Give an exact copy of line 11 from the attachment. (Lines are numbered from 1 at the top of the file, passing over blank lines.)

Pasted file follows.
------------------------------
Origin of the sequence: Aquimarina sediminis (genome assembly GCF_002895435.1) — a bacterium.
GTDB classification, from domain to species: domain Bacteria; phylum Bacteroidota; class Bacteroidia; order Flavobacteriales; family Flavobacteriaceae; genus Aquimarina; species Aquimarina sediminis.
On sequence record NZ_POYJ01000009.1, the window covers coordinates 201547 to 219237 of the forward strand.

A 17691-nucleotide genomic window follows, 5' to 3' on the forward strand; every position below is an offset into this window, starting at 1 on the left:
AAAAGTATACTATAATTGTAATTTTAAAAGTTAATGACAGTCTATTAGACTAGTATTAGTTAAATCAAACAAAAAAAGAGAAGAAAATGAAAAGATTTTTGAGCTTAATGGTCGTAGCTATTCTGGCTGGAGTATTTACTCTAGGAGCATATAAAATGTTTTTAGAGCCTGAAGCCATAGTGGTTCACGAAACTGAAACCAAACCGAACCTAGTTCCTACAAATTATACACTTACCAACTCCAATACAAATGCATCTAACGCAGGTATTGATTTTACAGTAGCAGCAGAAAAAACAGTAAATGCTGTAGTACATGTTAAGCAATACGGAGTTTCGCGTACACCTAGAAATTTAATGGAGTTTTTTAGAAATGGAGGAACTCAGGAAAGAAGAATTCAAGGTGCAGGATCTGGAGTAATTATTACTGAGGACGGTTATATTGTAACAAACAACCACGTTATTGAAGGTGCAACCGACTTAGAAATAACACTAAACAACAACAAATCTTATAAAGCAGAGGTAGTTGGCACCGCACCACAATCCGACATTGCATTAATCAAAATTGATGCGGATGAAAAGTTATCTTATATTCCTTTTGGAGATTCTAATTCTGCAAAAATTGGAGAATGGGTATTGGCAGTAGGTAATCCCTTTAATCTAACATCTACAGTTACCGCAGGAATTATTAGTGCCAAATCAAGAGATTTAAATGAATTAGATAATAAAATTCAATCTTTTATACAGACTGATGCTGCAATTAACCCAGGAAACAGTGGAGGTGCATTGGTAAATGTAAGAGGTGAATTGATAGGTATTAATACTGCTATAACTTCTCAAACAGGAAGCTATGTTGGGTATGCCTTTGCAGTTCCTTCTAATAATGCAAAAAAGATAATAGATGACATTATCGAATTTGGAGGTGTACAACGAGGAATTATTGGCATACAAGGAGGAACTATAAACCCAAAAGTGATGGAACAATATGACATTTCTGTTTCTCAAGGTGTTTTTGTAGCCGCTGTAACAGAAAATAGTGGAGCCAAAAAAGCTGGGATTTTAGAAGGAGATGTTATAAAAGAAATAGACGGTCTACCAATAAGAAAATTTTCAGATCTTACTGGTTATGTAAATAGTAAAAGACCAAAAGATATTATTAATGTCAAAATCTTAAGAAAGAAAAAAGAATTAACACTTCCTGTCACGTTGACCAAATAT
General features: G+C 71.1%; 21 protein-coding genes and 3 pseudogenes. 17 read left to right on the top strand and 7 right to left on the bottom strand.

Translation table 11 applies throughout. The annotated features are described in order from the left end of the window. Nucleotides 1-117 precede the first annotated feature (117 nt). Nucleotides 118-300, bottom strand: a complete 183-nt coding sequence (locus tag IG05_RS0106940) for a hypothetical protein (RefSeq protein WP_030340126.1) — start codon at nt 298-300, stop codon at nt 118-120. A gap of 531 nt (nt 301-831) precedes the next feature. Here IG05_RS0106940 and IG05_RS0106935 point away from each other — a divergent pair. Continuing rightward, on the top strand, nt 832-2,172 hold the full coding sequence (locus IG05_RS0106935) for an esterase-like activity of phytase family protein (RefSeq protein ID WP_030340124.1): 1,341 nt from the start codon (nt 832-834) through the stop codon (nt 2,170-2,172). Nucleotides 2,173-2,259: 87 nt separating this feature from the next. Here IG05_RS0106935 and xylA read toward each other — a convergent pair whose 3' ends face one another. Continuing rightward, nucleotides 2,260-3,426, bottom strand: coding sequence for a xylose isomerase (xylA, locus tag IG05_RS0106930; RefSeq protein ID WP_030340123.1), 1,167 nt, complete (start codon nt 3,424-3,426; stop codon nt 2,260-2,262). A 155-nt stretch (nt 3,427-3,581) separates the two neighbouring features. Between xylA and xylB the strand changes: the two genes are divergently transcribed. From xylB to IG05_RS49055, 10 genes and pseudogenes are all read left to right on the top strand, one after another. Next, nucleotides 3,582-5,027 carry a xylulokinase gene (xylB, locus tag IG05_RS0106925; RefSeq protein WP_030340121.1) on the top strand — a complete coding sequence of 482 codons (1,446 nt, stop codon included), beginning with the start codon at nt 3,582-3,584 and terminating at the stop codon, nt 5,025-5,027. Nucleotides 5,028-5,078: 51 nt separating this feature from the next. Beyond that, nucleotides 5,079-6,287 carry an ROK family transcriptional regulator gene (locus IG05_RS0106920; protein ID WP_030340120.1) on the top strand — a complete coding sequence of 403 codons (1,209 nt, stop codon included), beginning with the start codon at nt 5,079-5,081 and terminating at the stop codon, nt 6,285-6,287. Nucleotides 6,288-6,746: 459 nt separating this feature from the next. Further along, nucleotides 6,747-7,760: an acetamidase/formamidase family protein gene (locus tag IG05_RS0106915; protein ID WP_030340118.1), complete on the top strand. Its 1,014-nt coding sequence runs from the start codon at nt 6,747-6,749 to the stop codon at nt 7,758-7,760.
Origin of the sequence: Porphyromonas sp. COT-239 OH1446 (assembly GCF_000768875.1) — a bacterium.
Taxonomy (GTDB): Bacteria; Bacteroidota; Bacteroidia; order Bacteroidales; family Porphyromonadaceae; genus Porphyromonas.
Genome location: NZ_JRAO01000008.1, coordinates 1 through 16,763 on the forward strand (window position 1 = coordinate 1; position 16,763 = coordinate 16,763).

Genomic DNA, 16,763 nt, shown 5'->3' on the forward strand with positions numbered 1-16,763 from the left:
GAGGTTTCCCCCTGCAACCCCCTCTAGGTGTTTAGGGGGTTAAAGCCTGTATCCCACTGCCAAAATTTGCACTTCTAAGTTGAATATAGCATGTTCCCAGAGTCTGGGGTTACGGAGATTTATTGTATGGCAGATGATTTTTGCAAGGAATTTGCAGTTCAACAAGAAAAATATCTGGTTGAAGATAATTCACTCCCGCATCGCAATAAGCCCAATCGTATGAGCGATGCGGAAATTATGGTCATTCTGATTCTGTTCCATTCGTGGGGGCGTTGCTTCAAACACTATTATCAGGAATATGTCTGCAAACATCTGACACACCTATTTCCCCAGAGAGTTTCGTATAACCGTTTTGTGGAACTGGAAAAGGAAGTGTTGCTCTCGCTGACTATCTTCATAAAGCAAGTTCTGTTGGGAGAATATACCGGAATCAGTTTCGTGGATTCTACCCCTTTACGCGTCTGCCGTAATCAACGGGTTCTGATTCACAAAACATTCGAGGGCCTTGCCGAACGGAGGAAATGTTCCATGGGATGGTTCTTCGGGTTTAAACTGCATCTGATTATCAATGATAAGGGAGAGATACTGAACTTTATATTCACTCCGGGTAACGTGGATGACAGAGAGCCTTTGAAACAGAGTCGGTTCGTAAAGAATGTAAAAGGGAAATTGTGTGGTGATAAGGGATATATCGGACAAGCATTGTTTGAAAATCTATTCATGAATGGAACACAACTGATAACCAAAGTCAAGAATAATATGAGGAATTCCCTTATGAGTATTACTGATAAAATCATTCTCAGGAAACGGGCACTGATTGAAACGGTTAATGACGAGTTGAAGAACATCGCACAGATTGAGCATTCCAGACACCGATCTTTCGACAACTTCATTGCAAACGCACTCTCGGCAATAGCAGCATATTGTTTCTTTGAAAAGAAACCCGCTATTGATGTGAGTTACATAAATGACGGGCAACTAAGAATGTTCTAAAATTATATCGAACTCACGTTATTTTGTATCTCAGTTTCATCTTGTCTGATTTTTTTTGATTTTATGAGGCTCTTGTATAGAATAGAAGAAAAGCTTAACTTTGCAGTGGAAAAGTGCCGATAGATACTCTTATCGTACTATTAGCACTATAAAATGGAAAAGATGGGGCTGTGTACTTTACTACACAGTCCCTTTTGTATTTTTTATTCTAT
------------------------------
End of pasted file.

Genomic DNA, 16,763 nt, shown 5'->3' on the forward strand with positions numbered 1-16,763 from the left: